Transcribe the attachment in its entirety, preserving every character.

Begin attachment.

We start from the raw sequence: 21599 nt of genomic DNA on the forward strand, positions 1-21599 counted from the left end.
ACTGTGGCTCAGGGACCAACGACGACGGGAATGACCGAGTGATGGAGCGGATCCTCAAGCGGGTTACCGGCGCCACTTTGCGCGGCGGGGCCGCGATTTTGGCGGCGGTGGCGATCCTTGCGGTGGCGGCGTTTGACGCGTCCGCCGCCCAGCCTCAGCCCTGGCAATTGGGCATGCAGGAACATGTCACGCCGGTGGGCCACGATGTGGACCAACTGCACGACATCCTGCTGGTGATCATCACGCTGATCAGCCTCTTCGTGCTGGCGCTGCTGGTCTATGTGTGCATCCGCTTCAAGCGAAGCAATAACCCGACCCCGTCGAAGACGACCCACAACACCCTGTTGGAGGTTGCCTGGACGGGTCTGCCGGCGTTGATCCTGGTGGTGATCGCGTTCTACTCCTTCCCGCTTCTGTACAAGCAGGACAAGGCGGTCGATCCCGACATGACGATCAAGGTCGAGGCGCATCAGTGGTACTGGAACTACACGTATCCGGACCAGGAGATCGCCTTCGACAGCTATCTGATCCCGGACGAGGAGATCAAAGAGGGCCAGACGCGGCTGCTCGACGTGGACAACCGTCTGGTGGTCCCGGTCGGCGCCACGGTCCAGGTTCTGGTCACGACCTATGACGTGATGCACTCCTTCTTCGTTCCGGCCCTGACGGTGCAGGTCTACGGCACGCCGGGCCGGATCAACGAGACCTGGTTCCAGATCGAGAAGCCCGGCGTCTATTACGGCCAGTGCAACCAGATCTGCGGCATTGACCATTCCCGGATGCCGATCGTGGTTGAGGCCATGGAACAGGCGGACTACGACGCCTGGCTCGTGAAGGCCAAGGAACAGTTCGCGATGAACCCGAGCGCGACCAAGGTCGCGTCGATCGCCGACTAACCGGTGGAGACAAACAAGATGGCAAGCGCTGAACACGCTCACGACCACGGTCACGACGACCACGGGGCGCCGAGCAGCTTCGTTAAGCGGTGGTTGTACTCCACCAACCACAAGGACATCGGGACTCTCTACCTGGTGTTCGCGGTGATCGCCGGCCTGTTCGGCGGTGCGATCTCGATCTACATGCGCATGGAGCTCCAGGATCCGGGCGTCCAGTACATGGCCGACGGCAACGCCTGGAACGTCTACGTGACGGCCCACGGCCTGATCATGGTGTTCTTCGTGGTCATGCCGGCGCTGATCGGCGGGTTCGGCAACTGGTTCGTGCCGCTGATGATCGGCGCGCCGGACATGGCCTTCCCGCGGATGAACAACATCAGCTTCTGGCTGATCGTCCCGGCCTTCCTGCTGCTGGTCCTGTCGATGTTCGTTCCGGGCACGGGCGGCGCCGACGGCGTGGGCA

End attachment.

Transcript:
We start from the raw sequence: 21599 nt of genomic DNA on the forward strand, positions 1-21599 counted from the left end.
ACTGTGGCTCAGGGACCAACGACGACGGGAATGACCGAGTGATGGAGCGGATCCTCAAGCGGGTTACCGGCGCCACTTTGCGCGGCGGGGCCGCGATTTTGGCGGCGGTGGCGATCCTTGCGGTGGCGGCGTTTGACGCGTCCGCCGCCCAGCCTCAGCCCTGGCAATTGGGCATGCAGGAACATGTCACGCCGGTGGGCCACGATGTGGACCAACTGCACGACATCCTGCTGGTGATCATCACGCTGATCAGCCTCTTCGTGCTGGCGCTGCTGGTCTATGTGTGCATCCGCTTCAAGCGAAGCAATAACCCGACCCCGTCGAAGACGACCCACAACACCCTGTTGGAGGTTGCCTGGACGGGTCTGCCGGCGTTGATCCTGGTGGTGATCGCGTTCTACTCCTTCCCGCTTCTGTACAAGCAGGACAAGGCGGTCGATCCCGACATGACGATCAAGGTCGAGGCGCATCAGTGGTACTGGAACTACACGTATCCGGACCAGGAGATCGCCTTCGACAGCTATCTGATCCCGGACGAGGAGATCAAAGAGGGCCAGACGCGGCTGCTCGACGTGGACAACCGTCTGGTGGTCCCGGTCGGCGCCACGGTCCAGGTTCTGGTCACGACCTATGACGTGATGCACTCCTTCTTCGTTCCGGCCCTGACGGTGCAGGTCTACGGCACGCCGGGCCGGATCAACGAGACCTGGTTCCAGATCGAGAAGCCCGGCGTCTATTACGGCCAGTGCAACCAGATCTGCGGCATTGACCATTCCCGGATGCCGATCGTGGTTGAGGCCATGGAACAGGCGGACTACGACGCCTGGCTCGTGAAGGCCAAGGAACAGTTCGCGATGAACCCGAGCGCGACCAAGGTCGCGTCGATCGCCGACTAACCGGTGGAGACAAACAAGATGGCAAGCGCTGAACACGCTCACGACCACGGTCACGACGACCACGGGGCGCCGAGCAGCTTCGTTAAGCGGTGGTTGTACTCCACCAACCACAAGGACATCGGGACTCTCTACCTGGTGTTCGCGGTGATCGCCGGCCTGTTCGGCGGTGCGATCTCGATCTACATGCGCATGGAGCTCCAGGATCCGGGCGTCCAGTACATGGCCGACGGCAACGCCTGGAACGTCTACGTGACGGCCCACGGCCTGATCATGGTGTTCTTCGTGGTCATGCCGGCGCTGATCGGCGGGTTCGGCAACTGGTTCGTGCCGCTGATGATCGGCGCGCCGGACATGGCCTTCCCGCGGATGAACAACATCAGCTTCTGGCTGATCGTCCCGGCCTTCCTGCTGCTGGTCCTGTCGATGTTCGTTCCGGGCACGGGCGGCGCCGACGGCGTGGGCA